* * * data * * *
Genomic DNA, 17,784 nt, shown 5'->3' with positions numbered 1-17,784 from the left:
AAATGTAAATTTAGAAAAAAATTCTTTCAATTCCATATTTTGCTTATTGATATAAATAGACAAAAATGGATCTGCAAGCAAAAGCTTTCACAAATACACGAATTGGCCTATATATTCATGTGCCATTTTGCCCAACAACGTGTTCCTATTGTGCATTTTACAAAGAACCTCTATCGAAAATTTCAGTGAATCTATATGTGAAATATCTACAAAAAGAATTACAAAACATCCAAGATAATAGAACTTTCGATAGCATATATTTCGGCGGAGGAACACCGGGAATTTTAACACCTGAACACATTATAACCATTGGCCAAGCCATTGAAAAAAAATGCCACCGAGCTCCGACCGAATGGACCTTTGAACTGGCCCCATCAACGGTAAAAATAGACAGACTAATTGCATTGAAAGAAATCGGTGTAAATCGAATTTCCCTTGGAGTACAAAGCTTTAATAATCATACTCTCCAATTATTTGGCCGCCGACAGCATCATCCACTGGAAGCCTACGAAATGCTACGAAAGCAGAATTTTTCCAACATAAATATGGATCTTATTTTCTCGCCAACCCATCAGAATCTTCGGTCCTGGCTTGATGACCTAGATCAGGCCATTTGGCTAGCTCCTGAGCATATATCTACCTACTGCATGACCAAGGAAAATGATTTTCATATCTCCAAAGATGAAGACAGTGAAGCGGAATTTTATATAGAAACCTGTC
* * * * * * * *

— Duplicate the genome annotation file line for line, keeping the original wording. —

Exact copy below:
Genomic DNA, 17,784 nt, shown 5'->3' with positions numbered 1-17,784 from the left:
AAATGTAAATTTAGAAAAAAATTCTTTCAATTCCATATTTTGCTTATTGATATAAATAGACAAAAATGGATCTGCAAGCAAAAGCTTTCACAAATACACGAATTGGCCTATATATTCATGTGCCATTTTGCCCAACAACGTGTTCCTATTGTGCATTTTACAAAGAACCTCTATCGAAAATTTCAGTGAATCTATATGTGAAATATCTACAAAAAGAATTACAAAACATCCAAGATAATAGAACTTTCGATAGCATATATTTCGGCGGAGGAACACCGGGAATTTTAACACCTGAACACATTATAACCATTGGCCAAGCCATTGAAAAAAAATGCCACCGAGCTCCGACCGAATGGACCTTTGAACTGGCCCCATCAACGGTAAAAATAGACAGACTAATTGCATTGAAAGAAATCGGTGTAAATCGAATTTCCCTTGGAGTACAAAGCTTTAATAATCATACTCTCCAATTATTTGGCCGCCGACAGCATCATCCACTGGAAGCCTACGAAATGCTACGAAAGCAGAATTTTTCCAACATAAATATGGATCTTATTTTCTCGCCAACCCATCAGAATCTTCGGTCCTGGCTTGATGACCTAGATCAGGCCATTTGGCTAGCTCCTGAGCATATATCTACCTACTGCATGACCAAGGAAAATGATTTTCATATCTCCAAAGATGAAGACAGTGAAGCGGAATTTTATATAGAAACCTGTC